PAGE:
• Use only efficient electric or renewable thermal for heating, cooling, and water heating. 
  • Follow a design that utilizes a best-in-class EUI target. 
  • Maximize onsite renewables or be solar-ready. 
  • Incorporate long-term climate resiliency into design and siting decisions. 
  • Pre-wire and install EV charging ports in new or renovated parking areas.

Reducing Energy Use in Existing Buildings

Through a variety of efforts spanning decades, state entities have been working to reduce the use of higher emitting fuels, improve the energy intensity of their facilities, and enhance operational efficiency. These entities have deployed a wide range of efficiency measures including high performance lighting and lighting controls, envelope improvements, high efficiency heating and cooling equipment, fuel switching, variable speed drives and efficient motors, and more.  

The collective result of these efforts has led to the elimination of carbon-intensive fuels (such as coal and #6 oil), significant decreases in GHG emissions, and commendable reductions in energy use intensity (see progress on the LBE Progress & Data web page, coming soon).  

Energy Efficiency Projects 

The Division of Capital Asset Management and Maintenance (DCAMM) oversees the design and construction of the majority of efficiency projects at executive branch agencies and colleges and universities, while some projects are implemented by agencies, authorities and campuses themselves. More information about DCAMM energy projects can be found here. Wherever possible, projects strive to maximize Mass Save® incentives available from the state’s investor-owned utilities.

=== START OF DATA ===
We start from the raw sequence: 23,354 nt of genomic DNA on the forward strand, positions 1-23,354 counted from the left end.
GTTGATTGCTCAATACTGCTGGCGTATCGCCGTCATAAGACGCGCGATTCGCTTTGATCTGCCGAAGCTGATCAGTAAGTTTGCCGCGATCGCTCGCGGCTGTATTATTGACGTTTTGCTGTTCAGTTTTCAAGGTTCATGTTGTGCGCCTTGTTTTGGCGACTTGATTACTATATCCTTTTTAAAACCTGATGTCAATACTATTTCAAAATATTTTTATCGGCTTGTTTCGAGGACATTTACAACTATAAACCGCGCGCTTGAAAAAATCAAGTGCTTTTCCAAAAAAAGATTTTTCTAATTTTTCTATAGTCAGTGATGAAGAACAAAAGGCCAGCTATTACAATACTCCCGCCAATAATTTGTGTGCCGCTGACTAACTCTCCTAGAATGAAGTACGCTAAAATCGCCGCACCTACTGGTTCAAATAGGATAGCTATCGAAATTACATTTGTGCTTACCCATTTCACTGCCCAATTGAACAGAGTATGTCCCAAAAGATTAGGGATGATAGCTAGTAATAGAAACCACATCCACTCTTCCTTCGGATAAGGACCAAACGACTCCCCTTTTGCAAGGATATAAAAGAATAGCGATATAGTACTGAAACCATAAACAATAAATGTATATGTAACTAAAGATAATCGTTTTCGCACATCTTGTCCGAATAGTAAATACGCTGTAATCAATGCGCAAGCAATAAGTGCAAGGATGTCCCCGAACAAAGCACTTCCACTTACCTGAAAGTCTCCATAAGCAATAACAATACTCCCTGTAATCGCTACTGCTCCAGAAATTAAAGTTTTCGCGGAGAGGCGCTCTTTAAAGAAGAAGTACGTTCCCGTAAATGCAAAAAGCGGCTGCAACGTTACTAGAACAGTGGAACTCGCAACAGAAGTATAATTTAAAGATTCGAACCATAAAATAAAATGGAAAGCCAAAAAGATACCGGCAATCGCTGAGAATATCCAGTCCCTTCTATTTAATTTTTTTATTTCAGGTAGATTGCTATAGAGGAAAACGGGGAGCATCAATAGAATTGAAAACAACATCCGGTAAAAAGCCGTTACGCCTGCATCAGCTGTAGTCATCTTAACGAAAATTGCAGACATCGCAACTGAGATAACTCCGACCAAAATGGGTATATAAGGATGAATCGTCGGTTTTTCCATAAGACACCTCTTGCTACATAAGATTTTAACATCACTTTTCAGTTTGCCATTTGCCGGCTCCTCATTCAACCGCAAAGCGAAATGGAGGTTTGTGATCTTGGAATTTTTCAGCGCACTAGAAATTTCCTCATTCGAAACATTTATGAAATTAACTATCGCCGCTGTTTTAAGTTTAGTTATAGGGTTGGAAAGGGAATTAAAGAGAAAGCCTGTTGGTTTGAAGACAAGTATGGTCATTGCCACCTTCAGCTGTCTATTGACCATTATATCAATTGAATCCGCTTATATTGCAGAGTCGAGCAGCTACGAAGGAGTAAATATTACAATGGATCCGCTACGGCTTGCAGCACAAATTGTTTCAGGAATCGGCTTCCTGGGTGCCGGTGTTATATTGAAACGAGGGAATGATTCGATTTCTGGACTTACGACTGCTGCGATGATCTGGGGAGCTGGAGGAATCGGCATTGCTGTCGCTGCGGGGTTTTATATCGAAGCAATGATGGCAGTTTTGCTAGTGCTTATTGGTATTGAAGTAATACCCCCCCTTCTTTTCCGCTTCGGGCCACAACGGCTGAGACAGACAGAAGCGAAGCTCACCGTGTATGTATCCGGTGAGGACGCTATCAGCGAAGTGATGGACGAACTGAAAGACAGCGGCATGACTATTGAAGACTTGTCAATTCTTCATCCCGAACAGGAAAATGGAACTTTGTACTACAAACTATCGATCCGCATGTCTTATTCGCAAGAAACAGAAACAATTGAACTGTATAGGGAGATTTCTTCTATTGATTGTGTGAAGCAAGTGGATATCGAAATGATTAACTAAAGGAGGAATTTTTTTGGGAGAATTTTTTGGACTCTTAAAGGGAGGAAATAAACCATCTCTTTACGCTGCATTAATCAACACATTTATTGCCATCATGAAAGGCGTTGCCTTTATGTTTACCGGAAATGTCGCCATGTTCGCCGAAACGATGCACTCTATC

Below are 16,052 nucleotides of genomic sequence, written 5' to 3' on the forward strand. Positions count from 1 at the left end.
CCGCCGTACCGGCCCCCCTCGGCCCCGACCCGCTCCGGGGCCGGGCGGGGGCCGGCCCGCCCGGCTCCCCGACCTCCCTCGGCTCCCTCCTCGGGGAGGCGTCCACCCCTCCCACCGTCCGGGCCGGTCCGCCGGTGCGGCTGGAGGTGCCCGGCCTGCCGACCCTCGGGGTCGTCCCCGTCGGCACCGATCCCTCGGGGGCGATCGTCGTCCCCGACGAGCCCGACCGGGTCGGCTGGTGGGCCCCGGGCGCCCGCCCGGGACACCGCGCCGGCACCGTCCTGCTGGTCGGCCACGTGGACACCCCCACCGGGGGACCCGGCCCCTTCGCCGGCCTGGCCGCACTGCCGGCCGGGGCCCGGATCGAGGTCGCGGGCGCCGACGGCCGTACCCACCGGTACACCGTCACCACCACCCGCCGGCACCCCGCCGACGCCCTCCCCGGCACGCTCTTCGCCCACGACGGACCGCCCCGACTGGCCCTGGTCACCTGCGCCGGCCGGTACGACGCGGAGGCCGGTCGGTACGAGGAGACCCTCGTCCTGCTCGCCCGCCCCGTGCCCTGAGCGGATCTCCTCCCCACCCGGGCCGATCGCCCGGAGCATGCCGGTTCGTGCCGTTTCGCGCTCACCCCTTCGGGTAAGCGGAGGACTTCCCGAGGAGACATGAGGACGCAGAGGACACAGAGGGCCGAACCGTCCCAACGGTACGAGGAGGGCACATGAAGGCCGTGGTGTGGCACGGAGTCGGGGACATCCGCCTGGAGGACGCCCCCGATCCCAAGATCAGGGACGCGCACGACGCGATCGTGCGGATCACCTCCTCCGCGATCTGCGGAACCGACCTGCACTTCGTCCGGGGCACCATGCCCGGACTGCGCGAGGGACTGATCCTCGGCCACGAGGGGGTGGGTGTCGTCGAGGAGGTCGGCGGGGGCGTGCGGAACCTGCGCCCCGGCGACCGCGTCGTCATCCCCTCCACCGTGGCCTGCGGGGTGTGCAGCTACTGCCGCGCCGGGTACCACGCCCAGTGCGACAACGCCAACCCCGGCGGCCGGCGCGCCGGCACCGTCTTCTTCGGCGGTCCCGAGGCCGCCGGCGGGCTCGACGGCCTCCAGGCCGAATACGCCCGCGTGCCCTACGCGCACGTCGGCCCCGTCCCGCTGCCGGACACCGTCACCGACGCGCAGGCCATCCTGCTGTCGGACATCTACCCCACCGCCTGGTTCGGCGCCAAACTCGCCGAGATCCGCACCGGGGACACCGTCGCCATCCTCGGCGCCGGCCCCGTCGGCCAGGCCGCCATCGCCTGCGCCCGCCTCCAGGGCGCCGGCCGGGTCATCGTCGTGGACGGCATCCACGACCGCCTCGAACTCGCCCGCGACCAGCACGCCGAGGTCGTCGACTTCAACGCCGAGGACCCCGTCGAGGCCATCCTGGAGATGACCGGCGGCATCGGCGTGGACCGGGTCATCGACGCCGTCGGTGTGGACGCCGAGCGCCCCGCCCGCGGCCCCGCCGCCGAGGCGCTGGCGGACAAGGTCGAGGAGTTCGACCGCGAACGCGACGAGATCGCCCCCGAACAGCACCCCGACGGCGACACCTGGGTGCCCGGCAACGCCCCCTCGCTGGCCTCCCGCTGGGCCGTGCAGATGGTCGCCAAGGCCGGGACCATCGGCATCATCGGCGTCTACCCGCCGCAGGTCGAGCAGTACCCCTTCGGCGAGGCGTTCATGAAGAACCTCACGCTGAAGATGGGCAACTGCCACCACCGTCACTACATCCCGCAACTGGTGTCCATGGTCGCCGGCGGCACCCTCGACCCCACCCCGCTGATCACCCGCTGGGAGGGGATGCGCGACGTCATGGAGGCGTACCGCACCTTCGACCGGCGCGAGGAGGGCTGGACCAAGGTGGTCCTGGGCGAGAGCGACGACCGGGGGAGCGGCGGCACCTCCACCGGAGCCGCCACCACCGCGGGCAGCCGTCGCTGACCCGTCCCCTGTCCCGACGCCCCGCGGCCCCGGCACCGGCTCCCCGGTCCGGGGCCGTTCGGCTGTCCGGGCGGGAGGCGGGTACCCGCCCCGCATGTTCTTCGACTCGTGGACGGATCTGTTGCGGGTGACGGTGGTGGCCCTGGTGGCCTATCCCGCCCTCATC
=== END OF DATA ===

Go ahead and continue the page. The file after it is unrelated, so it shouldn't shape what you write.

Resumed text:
Operational Efficiencies

In addition to deployment of energy conservation measures and fuel switching, many state entities are also working the reduce energy use through operational efficiencies. Such efforts rely in large part on real-time energy usage platforms like the Commonwealth Energy Intelligence (CEI, detailed further down on this page). In many cases, this data has helped identify energy use reduction opportunities that once addressed resulted in immediate savings. For example, at one agency, the CEI data showed energy use spike several hours before the facility opened as building equipment started. By adjusting startup schedules incrementally over a period of time, building operators found they could delay equipment start time by over two hours without impacting performance. This new daily schedule resulted in an estimated 388,000kWh of electricity savings annually.